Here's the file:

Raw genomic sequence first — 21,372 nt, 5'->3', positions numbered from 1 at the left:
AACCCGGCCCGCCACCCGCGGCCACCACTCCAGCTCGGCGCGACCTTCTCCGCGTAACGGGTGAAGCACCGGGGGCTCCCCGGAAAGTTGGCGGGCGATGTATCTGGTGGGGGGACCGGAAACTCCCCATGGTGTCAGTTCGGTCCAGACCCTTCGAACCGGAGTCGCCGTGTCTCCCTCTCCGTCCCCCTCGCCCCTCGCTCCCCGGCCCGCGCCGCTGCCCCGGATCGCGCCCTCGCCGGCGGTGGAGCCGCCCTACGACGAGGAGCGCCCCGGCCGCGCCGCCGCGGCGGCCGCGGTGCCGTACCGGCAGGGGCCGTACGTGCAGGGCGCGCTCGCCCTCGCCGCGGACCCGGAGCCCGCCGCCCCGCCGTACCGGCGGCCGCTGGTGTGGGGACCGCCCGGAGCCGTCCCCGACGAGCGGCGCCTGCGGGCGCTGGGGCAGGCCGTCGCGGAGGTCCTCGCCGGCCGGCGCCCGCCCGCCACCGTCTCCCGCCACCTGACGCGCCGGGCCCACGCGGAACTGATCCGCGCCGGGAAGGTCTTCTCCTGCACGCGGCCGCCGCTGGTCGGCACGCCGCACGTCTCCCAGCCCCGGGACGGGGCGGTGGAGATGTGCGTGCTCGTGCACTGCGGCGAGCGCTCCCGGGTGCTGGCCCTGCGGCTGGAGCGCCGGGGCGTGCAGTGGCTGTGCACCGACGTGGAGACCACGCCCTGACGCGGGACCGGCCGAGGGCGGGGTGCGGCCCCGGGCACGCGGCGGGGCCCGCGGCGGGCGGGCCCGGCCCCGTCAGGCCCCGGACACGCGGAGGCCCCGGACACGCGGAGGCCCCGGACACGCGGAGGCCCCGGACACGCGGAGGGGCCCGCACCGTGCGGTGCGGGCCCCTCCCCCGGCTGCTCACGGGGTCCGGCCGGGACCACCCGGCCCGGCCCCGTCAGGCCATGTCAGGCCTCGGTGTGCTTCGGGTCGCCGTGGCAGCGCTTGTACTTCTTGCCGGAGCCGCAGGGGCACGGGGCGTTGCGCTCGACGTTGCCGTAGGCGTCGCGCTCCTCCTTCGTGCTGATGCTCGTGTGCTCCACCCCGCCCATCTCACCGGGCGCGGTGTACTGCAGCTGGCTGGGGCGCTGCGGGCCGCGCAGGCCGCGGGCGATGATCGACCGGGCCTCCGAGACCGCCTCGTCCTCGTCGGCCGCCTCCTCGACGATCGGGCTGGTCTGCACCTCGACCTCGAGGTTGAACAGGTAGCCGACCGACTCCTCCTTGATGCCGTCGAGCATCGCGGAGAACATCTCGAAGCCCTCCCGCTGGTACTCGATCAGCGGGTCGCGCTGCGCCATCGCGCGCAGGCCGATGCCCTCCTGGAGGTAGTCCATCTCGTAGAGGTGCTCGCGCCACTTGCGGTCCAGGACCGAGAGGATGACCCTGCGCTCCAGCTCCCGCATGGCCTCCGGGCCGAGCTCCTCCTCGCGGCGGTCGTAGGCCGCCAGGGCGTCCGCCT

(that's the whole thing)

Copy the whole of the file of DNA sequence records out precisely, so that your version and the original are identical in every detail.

Raw genomic sequence first — 21,372 nt, 5'->3', positions numbered from 1 at the left:
AACCCGGCCCGCCACCCGCGGCCACCACTCCAGCTCGGCGCGACCTTCTCCGCGTAACGGGTGAAGCACCGGGGGCTCCCCGGAAAGTTGGCGGGCGATGTATCTGGTGGGGGGACCGGAAACTCCCCATGGTGTCAGTTCGGTCCAGACCCTTCGAACCGGAGTCGCCGTGTCTCCCTCTCCGTCCCCCTCGCCCCTCGCTCCCCGGCCCGCGCCGCTGCCCCGGATCGCGCCCTCGCCGGCGGTGGAGCCGCCCTACGACGAGGAGCGCCCCGGCCGCGCCGCCGCGGCGGCCGCGGTGCCGTACCGGCAGGGGCCGTACGTGCAGGGCGCGCTCGCCCTCGCCGCGGACCCGGAGCCCGCCGCCCCGCCGTACCGGCGGCCGCTGGTGTGGGGACCGCCCGGAGCCGTCCCCGACGAGCGGCGCCTGCGGGCGCTGGGGCAGGCCGTCGCGGAGGTCCTCGCCGGCCGGCGCCCGCCCGCCACCGTCTCCCGCCACCTGACGCGCCGGGCCCACGCGGAACTGATCCGCGCCGGGAAGGTCTTCTCCTGCACGCGGCCGCCGCTGGTCGGCACGCCGCACGTCTCCCAGCCCCGGGACGGGGCGGTGGAGATGTGCGTGCTCGTGCACTGCGGCGAGCGCTCCCGGGTGCTGGCCCTGCGGCTGGAGCGCCGGGGCGTGCAGTGGCTGTGCACCGACGTGGAGACCACGCCCTGACGCGGGACCGGCCGAGGGCGGGGTGCGGCCCCGGGCACGCGGCGGGGCCCGCGGCGGGCGGGCCCGGCCCCGTCAGGCCCCGGACACGCGGAGGCCCCGGACACGCGGAGGCCCCGGACACGCGGAGGCCCCGGACACGCGGAGGGGCCCGCACCGTGCGGTGCGGGCCCCTCCCCCGGCTGCTCACGGGGTCCGGCCGGGACCACCCGGCCCGGCCCCGTCAGGCCATGTCAGGCCTCGGTGTGCTTCGGGTCGCCGTGGCAGCGCTTGTACTTCTTGCCGGAGCCGCAGGGGCACGGGGCGTTGCGCTCGACGTTGCCGTAGGCGTCGCGCTCCTCCTTCGTGCTGATGCTCGTGTGCTCCACCCCGCCCATCTCACCGGGCGCGGTGTACTGCAGCTGGCTGGGGCGCTGCGGGCCGCGCAGGCCGCGGGCGATGATCGACCGGGCCTCCGAGACCGCCTCGTCCTCGTCGGCCGCCTCCTCGACGATCGGGCTGGTCTGCACCTCGACCTCGAGGTTGAACAGGTAGCCGACCGACTCCTCCTTGATGCCGTCGAGCATCGCGGAGAACATCTCGAAGCCCTCCCGCTGGTACTCGATCAGCGGGTCGCGCTGCGCCATCGCGCGCAGGCCGATGCCCTCCTGGAGGTAGTCCATCTCGTAGAGGTGCTCGCGCCACTTGCGGTCCAGGACCGAGAGGATGACCCTGCGCTCCAGCTCCCGCATGGCCTCCGGGCCGAGCTCCTCCTCGCGGCGGTCGTAGGCCGCCAGGGCGTCCGCCT